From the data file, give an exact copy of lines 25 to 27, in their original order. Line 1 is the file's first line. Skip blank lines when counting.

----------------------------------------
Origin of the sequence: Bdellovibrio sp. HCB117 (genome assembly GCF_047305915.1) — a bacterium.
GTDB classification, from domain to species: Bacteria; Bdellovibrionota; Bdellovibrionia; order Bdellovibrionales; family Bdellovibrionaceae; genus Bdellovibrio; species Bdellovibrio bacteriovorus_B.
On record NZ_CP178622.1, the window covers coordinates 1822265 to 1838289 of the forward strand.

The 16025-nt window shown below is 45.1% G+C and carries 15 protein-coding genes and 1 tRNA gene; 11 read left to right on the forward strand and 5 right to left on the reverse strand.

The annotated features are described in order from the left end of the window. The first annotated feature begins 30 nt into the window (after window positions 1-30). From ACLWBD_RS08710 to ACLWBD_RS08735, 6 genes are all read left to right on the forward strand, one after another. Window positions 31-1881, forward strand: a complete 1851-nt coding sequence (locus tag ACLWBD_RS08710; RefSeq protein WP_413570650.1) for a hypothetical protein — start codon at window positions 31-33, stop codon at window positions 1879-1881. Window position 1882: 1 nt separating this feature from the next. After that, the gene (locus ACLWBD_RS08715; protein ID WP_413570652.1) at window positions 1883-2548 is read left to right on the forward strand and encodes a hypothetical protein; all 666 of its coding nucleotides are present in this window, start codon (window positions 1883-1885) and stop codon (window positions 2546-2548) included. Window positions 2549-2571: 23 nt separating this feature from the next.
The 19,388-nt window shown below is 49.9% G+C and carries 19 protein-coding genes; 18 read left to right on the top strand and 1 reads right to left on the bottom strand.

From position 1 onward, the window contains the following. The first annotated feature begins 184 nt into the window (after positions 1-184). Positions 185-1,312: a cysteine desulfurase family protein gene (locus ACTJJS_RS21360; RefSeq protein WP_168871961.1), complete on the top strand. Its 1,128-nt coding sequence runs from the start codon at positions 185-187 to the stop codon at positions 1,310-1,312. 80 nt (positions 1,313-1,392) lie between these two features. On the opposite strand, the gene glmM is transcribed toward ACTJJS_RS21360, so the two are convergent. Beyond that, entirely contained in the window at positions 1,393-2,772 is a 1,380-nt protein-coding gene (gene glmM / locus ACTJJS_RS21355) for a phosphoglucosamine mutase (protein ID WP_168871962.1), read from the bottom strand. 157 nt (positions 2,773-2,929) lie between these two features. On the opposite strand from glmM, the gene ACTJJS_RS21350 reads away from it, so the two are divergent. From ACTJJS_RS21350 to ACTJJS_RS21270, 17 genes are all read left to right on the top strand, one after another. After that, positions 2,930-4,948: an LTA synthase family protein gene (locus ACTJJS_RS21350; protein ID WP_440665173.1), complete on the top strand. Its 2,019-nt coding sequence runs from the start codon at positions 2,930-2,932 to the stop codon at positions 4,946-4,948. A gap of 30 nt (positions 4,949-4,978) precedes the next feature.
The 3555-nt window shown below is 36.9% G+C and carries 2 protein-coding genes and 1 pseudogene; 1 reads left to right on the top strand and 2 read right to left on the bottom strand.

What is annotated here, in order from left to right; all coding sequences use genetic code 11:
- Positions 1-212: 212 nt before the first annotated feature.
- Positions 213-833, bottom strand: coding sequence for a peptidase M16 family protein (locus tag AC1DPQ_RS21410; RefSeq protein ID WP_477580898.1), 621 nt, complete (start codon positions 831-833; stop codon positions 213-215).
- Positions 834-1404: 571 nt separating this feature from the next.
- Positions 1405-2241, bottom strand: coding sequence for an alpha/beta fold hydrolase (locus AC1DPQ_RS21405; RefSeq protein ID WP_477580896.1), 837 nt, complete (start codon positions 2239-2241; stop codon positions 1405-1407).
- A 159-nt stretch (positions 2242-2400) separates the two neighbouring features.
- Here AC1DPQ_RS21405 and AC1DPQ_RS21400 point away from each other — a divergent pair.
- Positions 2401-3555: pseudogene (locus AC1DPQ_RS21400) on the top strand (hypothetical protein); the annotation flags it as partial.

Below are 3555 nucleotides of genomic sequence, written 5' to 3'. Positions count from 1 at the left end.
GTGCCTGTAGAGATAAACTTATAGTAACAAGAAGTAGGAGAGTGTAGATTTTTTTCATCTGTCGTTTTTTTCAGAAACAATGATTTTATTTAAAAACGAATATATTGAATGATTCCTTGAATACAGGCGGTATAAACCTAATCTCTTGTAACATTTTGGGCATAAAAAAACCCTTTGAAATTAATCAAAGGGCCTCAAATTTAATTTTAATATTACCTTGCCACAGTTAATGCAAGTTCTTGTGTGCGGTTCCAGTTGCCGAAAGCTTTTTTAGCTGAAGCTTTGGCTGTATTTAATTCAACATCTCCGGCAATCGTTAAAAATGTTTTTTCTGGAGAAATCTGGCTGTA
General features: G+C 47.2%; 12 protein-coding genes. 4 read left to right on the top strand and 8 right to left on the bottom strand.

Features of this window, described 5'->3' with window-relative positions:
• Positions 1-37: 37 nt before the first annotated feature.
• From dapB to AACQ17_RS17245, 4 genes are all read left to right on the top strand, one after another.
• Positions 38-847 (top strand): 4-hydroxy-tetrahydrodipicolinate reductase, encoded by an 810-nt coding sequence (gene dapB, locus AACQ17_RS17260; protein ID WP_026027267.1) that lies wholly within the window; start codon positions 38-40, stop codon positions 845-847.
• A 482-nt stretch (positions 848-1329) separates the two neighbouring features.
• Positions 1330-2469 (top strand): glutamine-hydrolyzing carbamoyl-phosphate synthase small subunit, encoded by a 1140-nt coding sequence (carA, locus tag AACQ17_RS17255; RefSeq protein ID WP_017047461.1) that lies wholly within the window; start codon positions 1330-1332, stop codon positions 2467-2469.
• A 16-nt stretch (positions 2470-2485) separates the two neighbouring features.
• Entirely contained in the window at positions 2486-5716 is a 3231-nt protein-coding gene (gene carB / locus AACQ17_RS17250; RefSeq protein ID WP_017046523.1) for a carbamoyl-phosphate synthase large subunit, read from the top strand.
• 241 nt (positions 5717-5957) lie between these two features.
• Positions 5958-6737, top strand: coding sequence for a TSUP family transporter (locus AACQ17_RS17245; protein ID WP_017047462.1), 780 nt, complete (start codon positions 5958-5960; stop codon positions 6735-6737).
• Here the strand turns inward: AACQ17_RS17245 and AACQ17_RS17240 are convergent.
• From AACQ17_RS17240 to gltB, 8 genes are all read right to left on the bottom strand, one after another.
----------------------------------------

• Positions 1330-2469 (top strand): glutamine-hydrolyzing carbamoyl-phosphate synthase small subunit, encoded by a 1140-nt coding sequence (carA, locus tag AACQ17_RS17255; RefSeq protein ID WP_017047461.1) that lies wholly within the window; start codon positions 1330-1332, stop codon positions 2467-2469.
• A 16-nt stretch (positions 2470-2485) separates the two neighbouring features.
• Entirely contained in the window at positions 2486-5716 is a 3231-nt protein-coding gene (gene carB / locus AACQ17_RS17250; RefSeq protein ID WP_017046523.1) for a carbamoyl-phosphate synthase large subunit, read from the top strand.